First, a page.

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BEN COOK: DIVIDE
AND CONQUER

Since Ben Cook was named President of Atlantic U.K. in April 2014, the label’s singles share has risen nearly 70% to 10.9%, while its AES artist albums share has more than doubled to 8.9%, as of H1 2018—making it the second-biggest imprint in Blighty (a rise of four places up the leaderboard). That’s thanks to success with Ed Sheeran, of course, but also RudimentalClean BanditJess GlynneAnne-MariePlan B and Charli XCX as well as U.S.-based artists like Bruno Mars and Cardi B.

Cook’s golden streak is continuing through 2018; at the halfway point of the year, Atlantic had the two top-selling albums with The Greatest Showman soundtrack and Sheeran’s stratospheric Divide. Over on singles, the label boasted five in the Top 10. Atlantic’s domestic repertoire has also spent 36 weeks at #1 on Shazam worldwide since the start of 2017.

Cook took the top job at Atlantic after restarting Asylum in the U.K., following eight years of finding and breaking hits at what was then a singles-led label, Ministry of Sound. Inspired by David Geffen’s approach to artist collaboration at the original Asylum in the U.S., Cook has used a similar strategy at both Asylum and Atlantic. That started with signing the four-piece Rudimental, who have had two #1 albums and helped launch the careers of labelmates and featured vocalists Anne-Marie, who has clocked 3.1 billion streams worldwide, and Jess Glynne. The latter had a #1 hit in “Rather Be” with another of Cook’s collaborative signings, the trio Clean Bandit, before she’d released a solo single. In June, Glynne scored her seventh U.K. #1 with “I’ll Be There”—which just so happened to be one of three Top 3 entries from Atlantic that week. Her second album, which follows 2015’s 3x platinum debut I Cry When I Laugh, will arrive later this year.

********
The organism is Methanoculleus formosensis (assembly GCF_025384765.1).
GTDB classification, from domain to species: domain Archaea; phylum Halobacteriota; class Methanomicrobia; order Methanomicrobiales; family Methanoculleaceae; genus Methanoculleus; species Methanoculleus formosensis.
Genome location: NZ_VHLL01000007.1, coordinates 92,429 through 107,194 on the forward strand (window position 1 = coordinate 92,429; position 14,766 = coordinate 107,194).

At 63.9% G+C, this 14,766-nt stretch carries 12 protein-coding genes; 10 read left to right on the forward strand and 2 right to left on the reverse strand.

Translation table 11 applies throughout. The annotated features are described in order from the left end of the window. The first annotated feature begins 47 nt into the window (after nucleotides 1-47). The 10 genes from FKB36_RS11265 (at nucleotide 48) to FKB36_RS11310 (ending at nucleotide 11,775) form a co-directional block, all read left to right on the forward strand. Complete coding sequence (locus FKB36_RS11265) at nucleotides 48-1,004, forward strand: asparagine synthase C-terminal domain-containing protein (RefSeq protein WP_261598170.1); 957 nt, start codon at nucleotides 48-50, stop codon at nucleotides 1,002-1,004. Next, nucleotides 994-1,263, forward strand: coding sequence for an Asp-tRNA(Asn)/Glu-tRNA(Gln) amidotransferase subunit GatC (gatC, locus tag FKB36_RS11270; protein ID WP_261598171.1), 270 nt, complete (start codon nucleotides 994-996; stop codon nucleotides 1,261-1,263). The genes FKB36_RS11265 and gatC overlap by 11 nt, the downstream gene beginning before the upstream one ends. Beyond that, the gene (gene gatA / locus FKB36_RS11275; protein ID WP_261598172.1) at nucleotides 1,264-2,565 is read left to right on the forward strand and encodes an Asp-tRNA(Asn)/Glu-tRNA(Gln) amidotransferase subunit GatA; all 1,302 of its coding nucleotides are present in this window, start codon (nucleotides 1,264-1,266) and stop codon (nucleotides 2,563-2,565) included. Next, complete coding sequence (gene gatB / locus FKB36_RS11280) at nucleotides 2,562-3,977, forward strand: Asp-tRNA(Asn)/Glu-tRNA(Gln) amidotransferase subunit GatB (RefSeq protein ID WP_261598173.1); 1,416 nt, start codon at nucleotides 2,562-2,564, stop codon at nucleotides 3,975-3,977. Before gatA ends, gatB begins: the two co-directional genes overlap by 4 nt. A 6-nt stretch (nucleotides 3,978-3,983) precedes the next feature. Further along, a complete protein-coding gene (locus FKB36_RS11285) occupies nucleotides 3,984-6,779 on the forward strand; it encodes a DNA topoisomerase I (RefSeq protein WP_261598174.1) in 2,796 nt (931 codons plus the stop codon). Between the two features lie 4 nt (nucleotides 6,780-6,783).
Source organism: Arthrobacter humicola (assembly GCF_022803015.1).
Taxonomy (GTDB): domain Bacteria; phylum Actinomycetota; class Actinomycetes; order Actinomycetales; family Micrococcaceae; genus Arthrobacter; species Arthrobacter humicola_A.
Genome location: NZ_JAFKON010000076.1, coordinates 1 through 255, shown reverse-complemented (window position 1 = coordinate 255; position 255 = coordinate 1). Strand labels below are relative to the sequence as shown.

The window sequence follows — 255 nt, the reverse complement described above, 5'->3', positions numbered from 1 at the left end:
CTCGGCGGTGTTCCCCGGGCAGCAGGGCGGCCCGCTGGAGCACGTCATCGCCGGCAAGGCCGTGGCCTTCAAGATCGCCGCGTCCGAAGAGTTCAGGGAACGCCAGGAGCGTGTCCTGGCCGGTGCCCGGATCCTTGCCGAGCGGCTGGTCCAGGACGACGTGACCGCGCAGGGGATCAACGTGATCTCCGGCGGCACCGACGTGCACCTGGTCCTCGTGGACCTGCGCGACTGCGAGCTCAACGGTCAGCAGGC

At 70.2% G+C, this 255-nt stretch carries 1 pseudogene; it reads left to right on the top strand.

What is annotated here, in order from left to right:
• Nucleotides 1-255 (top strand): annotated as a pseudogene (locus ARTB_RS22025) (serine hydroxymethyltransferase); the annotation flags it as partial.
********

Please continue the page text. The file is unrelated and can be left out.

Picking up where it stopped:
Need we delve into Ed Sheeran? The kid no one wanted to sign found faith with Cook, and alongside manager Stuart Camp, the Atlantic chieftain has helped create a truly global superstar through a combination of hard work, strategic decisions and artistic freedom. Here’s a mad stat from the Official Charts to frame that point: After the release of Sheeran’s third album, Divide, in 2017, Atlantic claimed a massive 72% share of artist albums, while its singles slice stood at 53%. Rightfully so, Cook and his team walked away with the Label of the Year gong at the Music Week Awards in April.

Tell us about your early relationship with music.
I grew up in London near Camden Town, and there was always music around. Half of Madness went to my school; I’d see Roland Gift from Fine Young Cannibals or Dave Gilmour driving around in a Ferrari. Or Andrew Ridgeley [of WHAM!] and Keren Woodward from Bananarama—I cleaned their car! A lot of other artists went to my school as well, so there was a rich musical culture around, and that was quite inspiring.

In terms of the industry, I remember Muff Winwood being famed as the best British A&R man of a generation, and I loved the idea that someone really added value through A&R. That was quite a guiding light. I was also inspired by some of the record labels and people who ran Def Jam or a little bit later, XL.